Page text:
There are a lot of fans of this series, so I would encourage everyone to look at other reviews before deciding that this review is reason enough not to read the book. Not to mention that I am extremely picky. Like I said before, Michelle Hodkins is an amazing writer. I only wish I could write as well as her. Unfortunately the series just was not for me.
Publication Date: October 23rd, 2012
Publisher: Simon & Schuster Books for Young Readers
Rating: : 2
Teaser Quote: “Don’t tempt me. Now, what are you wearing?” “A hoodie and drawstring pants too, I guess.”“Anything underneath?” “I don’t typically walk around without underwear.” “Typically?” “Only on special occasions.” “Christ. I meant under your hoodie”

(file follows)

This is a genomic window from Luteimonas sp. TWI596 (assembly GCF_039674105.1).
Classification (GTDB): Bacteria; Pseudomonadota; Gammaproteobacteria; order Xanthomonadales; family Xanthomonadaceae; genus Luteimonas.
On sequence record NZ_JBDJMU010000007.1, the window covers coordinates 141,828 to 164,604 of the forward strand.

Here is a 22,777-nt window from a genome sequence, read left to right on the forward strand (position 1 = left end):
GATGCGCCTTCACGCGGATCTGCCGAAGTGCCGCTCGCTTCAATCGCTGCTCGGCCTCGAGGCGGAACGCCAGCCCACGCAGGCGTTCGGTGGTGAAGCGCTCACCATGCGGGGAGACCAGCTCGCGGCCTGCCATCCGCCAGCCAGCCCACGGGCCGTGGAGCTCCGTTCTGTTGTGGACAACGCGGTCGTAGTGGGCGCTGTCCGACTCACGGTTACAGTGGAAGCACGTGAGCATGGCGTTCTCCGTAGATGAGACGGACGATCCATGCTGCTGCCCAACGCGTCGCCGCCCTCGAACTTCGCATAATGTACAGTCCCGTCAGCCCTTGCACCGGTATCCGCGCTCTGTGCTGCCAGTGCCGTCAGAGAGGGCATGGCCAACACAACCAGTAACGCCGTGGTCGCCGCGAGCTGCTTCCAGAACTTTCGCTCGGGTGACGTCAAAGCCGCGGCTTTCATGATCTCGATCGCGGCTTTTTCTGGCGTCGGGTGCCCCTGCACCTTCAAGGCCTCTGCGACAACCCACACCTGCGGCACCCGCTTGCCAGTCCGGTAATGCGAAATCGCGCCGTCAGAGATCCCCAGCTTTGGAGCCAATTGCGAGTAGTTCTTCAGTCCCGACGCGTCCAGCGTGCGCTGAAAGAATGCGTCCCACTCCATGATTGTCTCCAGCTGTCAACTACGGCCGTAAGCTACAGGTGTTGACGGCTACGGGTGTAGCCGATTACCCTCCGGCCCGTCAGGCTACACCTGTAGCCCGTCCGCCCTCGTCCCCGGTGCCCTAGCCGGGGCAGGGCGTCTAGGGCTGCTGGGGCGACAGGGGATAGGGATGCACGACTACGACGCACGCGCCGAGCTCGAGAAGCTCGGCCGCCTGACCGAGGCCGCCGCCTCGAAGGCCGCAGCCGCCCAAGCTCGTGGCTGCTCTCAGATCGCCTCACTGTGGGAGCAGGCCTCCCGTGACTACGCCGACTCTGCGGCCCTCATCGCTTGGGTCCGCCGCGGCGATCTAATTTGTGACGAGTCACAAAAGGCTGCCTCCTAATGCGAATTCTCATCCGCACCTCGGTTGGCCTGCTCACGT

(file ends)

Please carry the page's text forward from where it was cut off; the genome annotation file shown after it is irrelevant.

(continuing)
“You will love him to ruins.”
“I hate that I never managed to persuade you to watch Buffy. It’s a flaw in you, Mara.” (less)
At the tender age of 27, Merit became a sword-wielding vampire. Since then, she’s become the protector of her House, watched Chicago nearly burn to the ground, and seen her Master fall and rise. Now she’ll see her mettle—and her metal —tested like never before.
It started with two . . . Two rogues vanishing without a trace. Someone is targeting Chicago’s vampires, and anyone could be next. With their house in peril, Merit and her Master, the centuries old Ethan Sullivan, must race to stop the disappearances. But as they untangle a web of secret alliances and ancient evils, they realize their foe is more familiar, and more powerful, than they could have ever imagined.
I have been such a huge fan of the Chicagoland Vampires series for several years now. I remember sucking down the first three books in a matter of days, and it has been a struggle to wait for the new releases ever since then. I cannot even being to tell you guys how much I love this series and how excited I was for this book to release. Unfortunately, I didn't like it, and I'm going to find it really difficult to write this review.